The portal builds on the success of Operation Snap in Wales, which created a similar online portal initially in North Wales but which was later rolled out to the rest of Wales.

Given that reduction in resources, it’s crucial that efficient and standardised online reporting systems are introduced to facilitate the submission of dash, bike and helmet-cam footage of irresponsible road use.

Public cuts have led to road police numbers plummeting in recent years by nearly 50%, whilst casualties have increased among all road users.

Duncan Dollimore, Head of Campaigns

Cycling UK’s Head of Campaigns and Advocacy, Duncan Dollimore, said: “Public cuts have led to road police numbers plummeting in recent years by nearly 50%, whilst casualties have increased among all road users.

“Our police cannot be everywhere at once, but with Nextbase’s portal we have the next best thing – a one-stop shop for the collation of evidence our forces can rely upon. It can only lead to safer roads for everyone.”

The development of the portal has also been welcomed by the road safety charity, BRAKE.

Joshua Harris, Director of Campaigns at BRAKE, said: “This is a fantastic initiative which couldn’t be more timely.

"The increasing popularity of dash cams is a huge positive for road safety. However, with more drivers than ever seeking to report illegal behaviour the burden on the police has increased.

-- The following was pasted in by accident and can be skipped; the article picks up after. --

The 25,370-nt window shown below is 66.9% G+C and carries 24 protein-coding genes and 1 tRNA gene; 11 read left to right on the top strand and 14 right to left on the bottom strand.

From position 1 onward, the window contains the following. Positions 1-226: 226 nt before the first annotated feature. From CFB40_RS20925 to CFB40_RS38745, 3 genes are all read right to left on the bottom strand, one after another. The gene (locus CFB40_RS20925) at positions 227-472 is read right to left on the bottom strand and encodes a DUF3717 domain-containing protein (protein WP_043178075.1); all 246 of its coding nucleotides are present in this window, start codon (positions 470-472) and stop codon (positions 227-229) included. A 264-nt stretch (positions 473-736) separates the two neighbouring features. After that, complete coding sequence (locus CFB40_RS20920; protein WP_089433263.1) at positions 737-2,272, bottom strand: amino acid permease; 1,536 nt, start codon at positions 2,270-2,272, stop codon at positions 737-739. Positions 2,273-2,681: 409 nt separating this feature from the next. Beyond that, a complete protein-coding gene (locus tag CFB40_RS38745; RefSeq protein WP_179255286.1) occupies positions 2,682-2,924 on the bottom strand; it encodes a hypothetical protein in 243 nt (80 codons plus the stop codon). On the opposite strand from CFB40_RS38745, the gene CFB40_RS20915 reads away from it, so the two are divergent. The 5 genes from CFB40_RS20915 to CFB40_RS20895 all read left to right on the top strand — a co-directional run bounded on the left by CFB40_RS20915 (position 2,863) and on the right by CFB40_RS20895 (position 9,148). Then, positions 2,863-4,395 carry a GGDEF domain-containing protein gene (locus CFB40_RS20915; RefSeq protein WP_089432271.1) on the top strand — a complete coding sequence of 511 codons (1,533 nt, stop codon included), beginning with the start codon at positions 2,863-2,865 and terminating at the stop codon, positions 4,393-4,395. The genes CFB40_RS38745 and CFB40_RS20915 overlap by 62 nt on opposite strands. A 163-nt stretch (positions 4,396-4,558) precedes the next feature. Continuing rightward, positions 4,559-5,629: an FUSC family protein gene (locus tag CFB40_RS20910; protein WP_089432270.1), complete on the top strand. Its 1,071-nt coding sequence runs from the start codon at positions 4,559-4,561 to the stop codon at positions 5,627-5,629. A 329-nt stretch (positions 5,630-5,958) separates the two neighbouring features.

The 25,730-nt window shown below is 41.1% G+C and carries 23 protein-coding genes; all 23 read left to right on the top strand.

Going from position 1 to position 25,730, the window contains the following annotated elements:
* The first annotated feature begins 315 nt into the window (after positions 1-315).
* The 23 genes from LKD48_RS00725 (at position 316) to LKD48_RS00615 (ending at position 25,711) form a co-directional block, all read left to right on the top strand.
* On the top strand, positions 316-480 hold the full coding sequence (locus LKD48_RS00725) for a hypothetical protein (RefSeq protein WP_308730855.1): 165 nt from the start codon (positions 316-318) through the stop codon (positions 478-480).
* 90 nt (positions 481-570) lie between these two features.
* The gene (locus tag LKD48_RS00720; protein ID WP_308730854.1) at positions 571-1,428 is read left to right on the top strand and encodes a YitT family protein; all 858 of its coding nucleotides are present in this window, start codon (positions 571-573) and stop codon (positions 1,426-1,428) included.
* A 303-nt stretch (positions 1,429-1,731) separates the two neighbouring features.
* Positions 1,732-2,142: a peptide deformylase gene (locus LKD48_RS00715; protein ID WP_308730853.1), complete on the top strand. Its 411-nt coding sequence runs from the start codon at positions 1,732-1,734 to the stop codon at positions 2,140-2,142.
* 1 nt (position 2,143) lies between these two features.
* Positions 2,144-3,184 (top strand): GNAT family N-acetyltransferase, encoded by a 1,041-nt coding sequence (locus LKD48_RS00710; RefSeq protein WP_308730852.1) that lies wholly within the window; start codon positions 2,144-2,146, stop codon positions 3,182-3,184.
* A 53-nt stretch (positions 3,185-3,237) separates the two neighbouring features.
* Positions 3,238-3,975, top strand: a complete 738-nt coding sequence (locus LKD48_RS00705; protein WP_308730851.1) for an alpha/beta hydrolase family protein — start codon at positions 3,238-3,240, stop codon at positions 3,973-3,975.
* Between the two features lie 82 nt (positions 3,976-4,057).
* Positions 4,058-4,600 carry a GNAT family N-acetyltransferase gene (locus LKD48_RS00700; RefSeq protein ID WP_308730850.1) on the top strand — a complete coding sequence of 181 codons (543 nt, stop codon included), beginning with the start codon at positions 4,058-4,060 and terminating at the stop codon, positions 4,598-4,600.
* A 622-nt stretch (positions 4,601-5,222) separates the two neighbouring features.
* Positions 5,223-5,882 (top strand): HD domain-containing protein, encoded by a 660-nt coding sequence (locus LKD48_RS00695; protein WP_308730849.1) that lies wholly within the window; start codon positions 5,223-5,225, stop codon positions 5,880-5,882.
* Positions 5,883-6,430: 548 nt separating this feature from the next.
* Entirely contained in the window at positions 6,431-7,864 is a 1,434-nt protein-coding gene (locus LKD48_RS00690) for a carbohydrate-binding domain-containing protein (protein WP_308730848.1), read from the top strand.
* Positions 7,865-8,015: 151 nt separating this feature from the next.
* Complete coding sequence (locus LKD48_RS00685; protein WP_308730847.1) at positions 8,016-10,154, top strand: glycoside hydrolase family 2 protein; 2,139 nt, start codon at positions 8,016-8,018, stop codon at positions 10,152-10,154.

“This portal is an elegant solution which enables the police to process this vital data without wasting their scarce resources. We fully support this initiative and urge its swift adoption across the UK."

The confused array of methods for uploading footage in different police areas has, in some cases, seen clips being ignored and unprocessed.

The portal accommodates all footage types and formats and guides the user through a questionnaire that automatically generates a detailed witness statement, removing the need for police to visit a witness to take a statement.

If that force already has a process which allows you to complete a witness statement online and upload your video, you will be redirected to the relevant website to do so.

In the case of a force not yet being signed up to the platform, the system will generate a witness statement and reference code which can be taken directly to the relevant force for processing, where your footage can be viewed securely.

Warwickshire Police and West Mercia Police are two of the pioneering forces that have been quick to adopt the new portal.

Superintendent Paul Moxley said: “While the benefits to motorists of this ground-breaking portal are clear, this convenience extends to police forces, since a process which previously took hours can now be reduced to a matter of minutes.